Tik Tok! TikTok: Escalating Tension Between U.S. Privacy Rights and National Security Vulnerabilities
82 Pages Posted: 1 Aug 2022 Last revised: 12 Sep 2022
Date Written: August 14, 2022
Vastly popular short-form video provider TikTok employs personalized content algorithms for each consumer. Because TikTok is controlled by the Chinese Communist Party (CCP) of the Peoples Republic of China, a legitimate question exists whether TikTok constitutes a national security risk to the west like a number of influential and successful high growth social media platforms that have been used by nation states during recent years for propaganda and disinformation purposes. Cyber-attacks upon American interests have been attributed to China, Iran, North Korea, Russia, and others. Well-documented examples of foreign activity and exploitation resulting from disruption of the 2016, 2018, and 2020 U.S. elections now exist. It is the rise of Xi Jinping to lead both the state and the Chinese Communist Party (CCP) during 2013 that sets the stage for foreign policy and intelligence information gathering for both domestic Chinese and foreign individuals.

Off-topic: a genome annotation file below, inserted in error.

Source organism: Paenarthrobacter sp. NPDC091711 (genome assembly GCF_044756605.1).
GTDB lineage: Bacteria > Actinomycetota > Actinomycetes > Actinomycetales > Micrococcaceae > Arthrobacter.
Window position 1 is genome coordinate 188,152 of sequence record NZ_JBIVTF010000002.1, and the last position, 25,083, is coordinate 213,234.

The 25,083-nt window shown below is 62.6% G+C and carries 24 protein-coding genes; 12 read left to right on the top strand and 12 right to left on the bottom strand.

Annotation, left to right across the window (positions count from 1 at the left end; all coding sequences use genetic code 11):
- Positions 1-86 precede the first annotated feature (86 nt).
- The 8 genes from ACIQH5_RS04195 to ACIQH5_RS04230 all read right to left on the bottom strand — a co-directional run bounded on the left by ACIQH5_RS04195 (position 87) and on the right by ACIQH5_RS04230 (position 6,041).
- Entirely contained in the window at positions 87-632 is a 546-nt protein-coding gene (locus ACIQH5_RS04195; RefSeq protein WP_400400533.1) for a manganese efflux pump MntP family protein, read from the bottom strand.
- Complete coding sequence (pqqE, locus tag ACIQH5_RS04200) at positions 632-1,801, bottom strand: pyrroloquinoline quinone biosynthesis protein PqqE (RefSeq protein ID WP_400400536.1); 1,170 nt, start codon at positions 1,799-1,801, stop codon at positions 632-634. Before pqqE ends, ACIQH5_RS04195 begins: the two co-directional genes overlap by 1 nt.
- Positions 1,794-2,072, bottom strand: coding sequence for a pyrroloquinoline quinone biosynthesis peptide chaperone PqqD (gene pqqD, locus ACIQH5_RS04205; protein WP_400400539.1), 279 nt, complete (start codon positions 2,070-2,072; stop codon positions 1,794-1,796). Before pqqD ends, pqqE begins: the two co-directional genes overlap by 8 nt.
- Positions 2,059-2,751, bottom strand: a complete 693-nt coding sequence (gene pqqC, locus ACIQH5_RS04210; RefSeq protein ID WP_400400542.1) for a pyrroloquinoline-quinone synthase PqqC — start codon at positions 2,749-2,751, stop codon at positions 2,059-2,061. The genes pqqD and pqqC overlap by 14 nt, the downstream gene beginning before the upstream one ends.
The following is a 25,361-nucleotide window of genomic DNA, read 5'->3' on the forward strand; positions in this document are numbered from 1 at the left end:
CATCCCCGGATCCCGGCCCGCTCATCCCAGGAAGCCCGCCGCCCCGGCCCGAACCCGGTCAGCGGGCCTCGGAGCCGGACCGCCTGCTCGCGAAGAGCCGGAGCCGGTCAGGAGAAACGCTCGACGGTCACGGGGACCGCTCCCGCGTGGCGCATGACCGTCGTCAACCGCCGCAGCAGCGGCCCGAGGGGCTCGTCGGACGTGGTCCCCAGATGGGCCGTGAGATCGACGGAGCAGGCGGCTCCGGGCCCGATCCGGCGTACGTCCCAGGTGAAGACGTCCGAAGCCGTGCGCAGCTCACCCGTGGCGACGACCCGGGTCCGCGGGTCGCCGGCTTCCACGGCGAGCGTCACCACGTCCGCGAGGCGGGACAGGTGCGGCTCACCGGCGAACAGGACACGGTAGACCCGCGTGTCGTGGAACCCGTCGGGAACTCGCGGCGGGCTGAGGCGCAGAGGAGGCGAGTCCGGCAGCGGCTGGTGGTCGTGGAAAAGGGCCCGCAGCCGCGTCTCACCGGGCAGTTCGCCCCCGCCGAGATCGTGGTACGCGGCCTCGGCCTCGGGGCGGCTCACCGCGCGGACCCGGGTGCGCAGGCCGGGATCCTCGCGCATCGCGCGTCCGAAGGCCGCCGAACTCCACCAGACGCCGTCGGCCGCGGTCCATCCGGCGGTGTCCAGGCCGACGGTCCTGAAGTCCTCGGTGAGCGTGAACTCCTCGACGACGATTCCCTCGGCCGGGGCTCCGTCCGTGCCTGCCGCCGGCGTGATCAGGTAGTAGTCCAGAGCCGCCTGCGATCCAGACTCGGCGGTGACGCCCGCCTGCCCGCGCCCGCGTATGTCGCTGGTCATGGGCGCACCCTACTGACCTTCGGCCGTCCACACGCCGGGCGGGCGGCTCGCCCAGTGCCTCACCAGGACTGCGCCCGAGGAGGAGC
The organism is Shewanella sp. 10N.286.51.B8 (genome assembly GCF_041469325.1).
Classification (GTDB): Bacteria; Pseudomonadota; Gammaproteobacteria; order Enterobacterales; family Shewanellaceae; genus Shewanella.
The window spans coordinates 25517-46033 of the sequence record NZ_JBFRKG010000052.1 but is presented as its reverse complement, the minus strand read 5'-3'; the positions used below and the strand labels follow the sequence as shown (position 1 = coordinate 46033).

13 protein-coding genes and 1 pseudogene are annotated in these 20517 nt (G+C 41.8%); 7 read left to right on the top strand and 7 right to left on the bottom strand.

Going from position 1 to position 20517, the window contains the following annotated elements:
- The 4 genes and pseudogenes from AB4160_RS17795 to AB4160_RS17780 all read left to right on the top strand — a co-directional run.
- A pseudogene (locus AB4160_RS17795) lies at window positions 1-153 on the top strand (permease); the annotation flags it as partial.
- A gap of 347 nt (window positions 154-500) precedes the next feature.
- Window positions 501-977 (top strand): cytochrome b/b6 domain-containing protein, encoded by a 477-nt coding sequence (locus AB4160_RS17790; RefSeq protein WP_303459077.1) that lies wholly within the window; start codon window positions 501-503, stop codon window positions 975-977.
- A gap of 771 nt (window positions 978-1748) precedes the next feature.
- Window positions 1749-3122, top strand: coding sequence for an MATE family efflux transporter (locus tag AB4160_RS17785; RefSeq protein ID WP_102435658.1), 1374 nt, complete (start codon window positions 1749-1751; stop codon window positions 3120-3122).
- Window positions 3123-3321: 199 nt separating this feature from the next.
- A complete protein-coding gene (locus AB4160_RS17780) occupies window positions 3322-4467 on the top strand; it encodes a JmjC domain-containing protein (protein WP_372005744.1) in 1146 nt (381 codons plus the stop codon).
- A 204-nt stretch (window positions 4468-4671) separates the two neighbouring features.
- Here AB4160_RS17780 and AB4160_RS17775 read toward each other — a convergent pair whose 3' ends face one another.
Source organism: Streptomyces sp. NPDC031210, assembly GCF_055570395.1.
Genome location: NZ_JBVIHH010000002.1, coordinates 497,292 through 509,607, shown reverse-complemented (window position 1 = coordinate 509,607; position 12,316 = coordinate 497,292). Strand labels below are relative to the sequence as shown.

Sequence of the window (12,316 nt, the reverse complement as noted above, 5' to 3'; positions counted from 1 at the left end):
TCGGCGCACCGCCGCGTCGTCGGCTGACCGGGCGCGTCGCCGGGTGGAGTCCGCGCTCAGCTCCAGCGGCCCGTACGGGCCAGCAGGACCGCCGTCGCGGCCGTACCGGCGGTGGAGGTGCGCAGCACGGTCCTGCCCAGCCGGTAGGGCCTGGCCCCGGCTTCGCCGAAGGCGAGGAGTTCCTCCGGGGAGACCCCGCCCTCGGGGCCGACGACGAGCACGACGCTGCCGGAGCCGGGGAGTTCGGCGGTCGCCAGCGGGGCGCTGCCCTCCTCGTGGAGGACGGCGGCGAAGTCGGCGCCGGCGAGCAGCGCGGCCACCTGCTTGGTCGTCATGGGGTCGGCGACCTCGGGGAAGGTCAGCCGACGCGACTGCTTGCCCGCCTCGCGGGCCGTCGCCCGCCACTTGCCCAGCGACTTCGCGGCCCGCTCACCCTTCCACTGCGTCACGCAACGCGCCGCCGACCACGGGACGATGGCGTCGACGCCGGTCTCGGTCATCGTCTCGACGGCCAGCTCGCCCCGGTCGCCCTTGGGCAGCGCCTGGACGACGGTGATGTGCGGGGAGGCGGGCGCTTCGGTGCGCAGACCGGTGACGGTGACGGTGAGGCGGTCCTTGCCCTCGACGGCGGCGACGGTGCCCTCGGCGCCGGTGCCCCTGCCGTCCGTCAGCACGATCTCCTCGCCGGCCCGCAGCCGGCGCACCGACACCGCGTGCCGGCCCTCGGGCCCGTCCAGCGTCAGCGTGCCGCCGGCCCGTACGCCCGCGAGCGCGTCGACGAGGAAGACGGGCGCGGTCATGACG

All interested stakeholders: corporate boards of directors; Congress; defense and intelligence agencies; government regulatory agencies such as the Federal Trade Commission (FTC) and Securities and Exchange Commission (SEC); shareholders; and social media users, must now figure out this new threat environment and what to do about it. This article contributes to the literature by providing background, enhancing awareness, an account of what is known to date about this important topic.
Keywords: active measures, China, Chinese Communist Party, corporate governance, crisis, cyber, data breach, Facebook, fake news, foreign policy, FTC, Google, HuaWei, Iran, national security, Pegasus Software, ransomware, Russia, SEC, Strava, surveillance, TikTok
JEL Classification: H56, L9, L94, L95, L96, L97, K1, N4, O30, O34, O38
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